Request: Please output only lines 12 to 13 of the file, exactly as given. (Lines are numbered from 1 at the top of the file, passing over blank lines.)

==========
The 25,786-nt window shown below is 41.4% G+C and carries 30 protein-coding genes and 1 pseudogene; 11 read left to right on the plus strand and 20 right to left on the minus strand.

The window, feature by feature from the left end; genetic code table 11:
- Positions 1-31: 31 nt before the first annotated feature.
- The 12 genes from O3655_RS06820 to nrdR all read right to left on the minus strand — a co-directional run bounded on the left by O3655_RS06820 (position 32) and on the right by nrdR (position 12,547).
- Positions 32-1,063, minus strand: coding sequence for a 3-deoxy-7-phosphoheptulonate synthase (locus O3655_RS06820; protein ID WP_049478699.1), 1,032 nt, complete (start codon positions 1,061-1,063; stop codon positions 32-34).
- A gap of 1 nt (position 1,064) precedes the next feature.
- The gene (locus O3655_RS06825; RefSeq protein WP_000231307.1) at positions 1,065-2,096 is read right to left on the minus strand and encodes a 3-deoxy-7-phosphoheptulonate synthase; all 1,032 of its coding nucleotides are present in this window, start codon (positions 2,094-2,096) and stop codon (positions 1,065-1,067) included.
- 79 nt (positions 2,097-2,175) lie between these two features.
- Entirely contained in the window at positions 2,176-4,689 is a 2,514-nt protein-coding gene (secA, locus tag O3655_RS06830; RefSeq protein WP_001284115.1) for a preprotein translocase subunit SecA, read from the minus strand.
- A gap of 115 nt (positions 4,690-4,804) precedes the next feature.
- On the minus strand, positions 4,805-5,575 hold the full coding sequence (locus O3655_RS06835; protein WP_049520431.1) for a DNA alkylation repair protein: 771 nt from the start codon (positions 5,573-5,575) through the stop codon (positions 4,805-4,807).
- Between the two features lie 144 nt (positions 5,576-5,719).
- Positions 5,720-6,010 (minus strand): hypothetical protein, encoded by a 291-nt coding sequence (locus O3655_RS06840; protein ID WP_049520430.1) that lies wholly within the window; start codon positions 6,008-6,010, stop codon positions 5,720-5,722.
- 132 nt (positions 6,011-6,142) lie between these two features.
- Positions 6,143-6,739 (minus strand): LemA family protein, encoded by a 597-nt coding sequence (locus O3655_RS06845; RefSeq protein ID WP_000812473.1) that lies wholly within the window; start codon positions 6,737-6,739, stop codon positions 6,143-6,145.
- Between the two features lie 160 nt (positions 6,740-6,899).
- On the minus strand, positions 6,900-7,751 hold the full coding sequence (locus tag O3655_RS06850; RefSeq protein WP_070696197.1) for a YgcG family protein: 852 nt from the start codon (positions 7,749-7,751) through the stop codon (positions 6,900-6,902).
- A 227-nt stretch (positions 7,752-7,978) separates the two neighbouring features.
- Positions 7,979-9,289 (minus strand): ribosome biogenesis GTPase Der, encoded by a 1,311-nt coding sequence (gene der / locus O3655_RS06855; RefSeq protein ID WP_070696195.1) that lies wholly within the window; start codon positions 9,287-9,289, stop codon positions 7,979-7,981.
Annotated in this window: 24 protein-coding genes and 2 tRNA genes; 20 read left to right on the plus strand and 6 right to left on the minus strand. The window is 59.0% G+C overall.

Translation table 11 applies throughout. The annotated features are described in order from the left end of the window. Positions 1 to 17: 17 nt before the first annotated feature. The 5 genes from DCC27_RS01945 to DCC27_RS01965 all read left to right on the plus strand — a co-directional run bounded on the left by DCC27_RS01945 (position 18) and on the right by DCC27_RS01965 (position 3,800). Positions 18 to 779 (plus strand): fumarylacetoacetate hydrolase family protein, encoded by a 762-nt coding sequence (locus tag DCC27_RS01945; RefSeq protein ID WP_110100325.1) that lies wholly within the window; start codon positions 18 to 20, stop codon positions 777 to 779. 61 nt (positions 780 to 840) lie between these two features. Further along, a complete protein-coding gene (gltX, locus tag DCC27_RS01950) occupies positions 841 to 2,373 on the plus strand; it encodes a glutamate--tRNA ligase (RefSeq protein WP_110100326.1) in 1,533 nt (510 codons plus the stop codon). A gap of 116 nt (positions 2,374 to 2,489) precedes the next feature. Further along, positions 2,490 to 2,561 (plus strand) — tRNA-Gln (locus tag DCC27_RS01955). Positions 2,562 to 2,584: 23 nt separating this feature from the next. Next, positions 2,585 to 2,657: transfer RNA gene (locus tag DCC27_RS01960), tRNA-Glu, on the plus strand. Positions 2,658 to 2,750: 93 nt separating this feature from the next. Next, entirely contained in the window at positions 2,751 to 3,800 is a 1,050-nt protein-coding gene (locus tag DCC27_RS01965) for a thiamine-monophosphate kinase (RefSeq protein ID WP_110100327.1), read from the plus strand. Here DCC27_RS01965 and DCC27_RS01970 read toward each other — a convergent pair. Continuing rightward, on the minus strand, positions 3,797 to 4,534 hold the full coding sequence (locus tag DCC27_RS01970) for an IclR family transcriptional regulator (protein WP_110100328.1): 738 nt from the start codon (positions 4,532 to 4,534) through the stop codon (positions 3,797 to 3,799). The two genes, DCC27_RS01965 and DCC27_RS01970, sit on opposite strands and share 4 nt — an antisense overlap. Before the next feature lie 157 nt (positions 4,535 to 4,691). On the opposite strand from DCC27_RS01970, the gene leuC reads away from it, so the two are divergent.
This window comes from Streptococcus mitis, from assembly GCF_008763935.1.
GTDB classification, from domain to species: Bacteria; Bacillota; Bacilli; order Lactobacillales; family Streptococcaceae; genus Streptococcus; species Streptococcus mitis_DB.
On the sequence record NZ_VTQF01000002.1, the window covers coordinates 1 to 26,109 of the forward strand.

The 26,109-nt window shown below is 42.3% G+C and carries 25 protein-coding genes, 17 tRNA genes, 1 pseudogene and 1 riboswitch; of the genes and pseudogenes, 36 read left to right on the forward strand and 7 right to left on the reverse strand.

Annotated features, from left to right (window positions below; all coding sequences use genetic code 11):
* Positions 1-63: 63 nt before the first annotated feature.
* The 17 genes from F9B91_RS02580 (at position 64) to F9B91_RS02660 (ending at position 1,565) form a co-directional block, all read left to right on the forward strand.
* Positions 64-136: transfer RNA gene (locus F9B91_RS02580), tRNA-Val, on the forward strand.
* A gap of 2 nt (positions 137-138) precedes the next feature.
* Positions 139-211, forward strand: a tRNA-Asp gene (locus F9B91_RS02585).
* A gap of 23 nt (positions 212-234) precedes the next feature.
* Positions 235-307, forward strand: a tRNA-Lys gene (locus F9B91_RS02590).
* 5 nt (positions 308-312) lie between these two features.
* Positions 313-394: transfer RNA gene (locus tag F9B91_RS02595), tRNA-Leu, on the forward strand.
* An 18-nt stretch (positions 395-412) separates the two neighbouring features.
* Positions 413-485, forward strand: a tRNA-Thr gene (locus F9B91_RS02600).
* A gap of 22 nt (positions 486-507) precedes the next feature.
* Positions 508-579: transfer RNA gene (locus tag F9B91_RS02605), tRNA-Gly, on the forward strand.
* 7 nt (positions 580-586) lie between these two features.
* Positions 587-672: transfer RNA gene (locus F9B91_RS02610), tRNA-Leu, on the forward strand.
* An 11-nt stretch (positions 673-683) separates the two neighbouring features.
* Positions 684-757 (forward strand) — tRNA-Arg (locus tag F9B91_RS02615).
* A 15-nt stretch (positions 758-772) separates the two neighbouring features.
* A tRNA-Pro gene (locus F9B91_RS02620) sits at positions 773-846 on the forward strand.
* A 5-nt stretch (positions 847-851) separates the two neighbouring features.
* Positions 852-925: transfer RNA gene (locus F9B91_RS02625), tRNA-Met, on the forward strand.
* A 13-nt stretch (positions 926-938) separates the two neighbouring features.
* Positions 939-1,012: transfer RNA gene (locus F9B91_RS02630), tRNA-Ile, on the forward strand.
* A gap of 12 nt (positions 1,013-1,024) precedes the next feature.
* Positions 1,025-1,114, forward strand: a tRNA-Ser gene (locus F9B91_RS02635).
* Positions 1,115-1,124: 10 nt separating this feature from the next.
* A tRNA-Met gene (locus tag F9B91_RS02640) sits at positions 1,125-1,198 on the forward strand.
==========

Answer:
- Between the two features lie 144 nt (positions 5,576-5,719).
- Positions 5,720-6,010 (minus strand): hypothetical protein, encoded by a 291-nt coding sequence (locus O3655_RS06840; protein ID WP_049520430.1) that lies wholly within the window; start codon positions 6,008-6,010, stop codon positions 5,720-5,722.